Defendant Thomas Francois, who operates a construction company in Dubuque, is defendant Curt Francois's father. Summary judgment was entered on behalf of Thomas Francois on the grounds that, (1) as a matter of law, a joint enterprise with Curt could not be established, and (2) Thomas Francois could not be held liable for negligence. The case proceeded to trial against Curt Francois only, and a judgment was entered against him.

For summary judgment purposes, a fact issue exists if reasonable minds could differ on how the issues should be resolved. Hoefer v. Wisconsin Educ. Ass'n Ins. Trust, 470 N.W.2d 336, 338 (Iowa 1991).

A. A joint venture is an association of two or more persons to carry out a single business enterprise or a common undertaking in which they combine their property, money, efforts, skill, or knowledge. Farm-Fuel Prods. Corp. v. Grain Processing Corp., 429 N.W.2d 153, 156 (Iowa 1988) (citing Pay-N-Taket, Inc. v. Crooks, 259 Iowa 719, 724, 145 N.W.2d 621, 625 (1966)). The existence of a joint enterprise need not be expressed but may be implied in whole or in *395 part from the conduct of the parties. Farm-Fuel, 429 N.W.2d at 156.

Thomas, the father, furnished labor and supervisory services on the job, according to the resistance. Much of the equipment that was used was Thomas's. The bid for this job was made on Thomas's bid forms. Employees of Thomas assisted in the construction of the wall, and many of the contacts that the plaintiff made to Curt were actually made through Thomas. When Curt was not available to supervise, Thomas was considered to be the "boss."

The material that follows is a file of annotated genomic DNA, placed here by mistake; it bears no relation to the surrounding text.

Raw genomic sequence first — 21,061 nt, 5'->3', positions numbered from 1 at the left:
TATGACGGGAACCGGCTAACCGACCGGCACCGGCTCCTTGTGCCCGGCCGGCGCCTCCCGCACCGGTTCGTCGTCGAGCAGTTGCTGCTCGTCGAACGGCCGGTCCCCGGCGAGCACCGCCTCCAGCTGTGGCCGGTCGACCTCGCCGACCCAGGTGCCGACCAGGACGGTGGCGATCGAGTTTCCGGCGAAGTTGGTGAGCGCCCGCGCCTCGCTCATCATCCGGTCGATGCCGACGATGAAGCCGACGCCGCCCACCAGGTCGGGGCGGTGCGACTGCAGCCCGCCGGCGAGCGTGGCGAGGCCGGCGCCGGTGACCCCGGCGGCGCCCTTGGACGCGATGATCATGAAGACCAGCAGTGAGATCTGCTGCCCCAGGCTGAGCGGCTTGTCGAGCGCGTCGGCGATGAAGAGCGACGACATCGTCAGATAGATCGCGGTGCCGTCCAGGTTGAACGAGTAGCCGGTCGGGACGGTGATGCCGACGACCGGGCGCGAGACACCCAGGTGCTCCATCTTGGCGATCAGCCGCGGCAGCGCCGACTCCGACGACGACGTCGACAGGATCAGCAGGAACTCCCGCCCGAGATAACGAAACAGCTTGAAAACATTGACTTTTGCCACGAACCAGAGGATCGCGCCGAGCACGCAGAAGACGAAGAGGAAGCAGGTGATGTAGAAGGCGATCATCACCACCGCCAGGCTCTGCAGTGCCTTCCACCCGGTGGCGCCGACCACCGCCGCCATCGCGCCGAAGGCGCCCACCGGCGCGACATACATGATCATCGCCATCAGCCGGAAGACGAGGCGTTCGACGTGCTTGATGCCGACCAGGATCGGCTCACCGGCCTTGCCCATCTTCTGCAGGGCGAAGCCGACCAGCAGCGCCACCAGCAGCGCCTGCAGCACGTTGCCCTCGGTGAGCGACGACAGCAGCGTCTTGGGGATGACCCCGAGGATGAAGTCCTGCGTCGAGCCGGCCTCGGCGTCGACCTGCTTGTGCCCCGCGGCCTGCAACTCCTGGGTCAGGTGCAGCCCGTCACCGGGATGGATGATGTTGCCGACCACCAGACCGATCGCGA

In view of these contentions, Thomas did not demonstrate the lack of a genuine issue of material fact on the joint enterprise theory. Therefore, it was error for the court to enter summary judgment on this issue.

B. Hartig also sued Thomas Francois for Thomas's own negligence, but the district court entered summary judgment against him on that issue as well. Thomas claims he had nothing to do with the design or construction of the wall. But, according to the plaintiff's resistance, Thomas was present at the time the wall was constructed and actually participated in the work. During Curt's absence, Thomas was even in control of the construction.

The resistance also contended that Thomas Francois had considerable knowledge and experience as a stone mason and, therefore, should have known that the wall was not built in a workmanlike manner. (The wall collapsed shortly after construction.)

The general rule is that

[a]n employee who does an act otherwise a tort is not relieved from liability by the fact that he acted at the command or on account of his employer, except where he is exercising a privilege of the employer, or a privilege held by him for the protection of the employer's interests. Liability of the employee in such cases is based not upon agency, but upon the ground that he is a wrongdoer and, as such, responsible for any injury he may have caused; it is based upon the common-law obligation that every person must so act, or use that which he controls, as not to injure another.

53 Am.Jur.2d Master and Servant ยง 446, at 464 (1970).

The issue in a summary judgment case is simply whether the defendant has established an absence of a genuine issue of fact, and the defendant failed to do so in this case. We reverse and remand for further proceedings.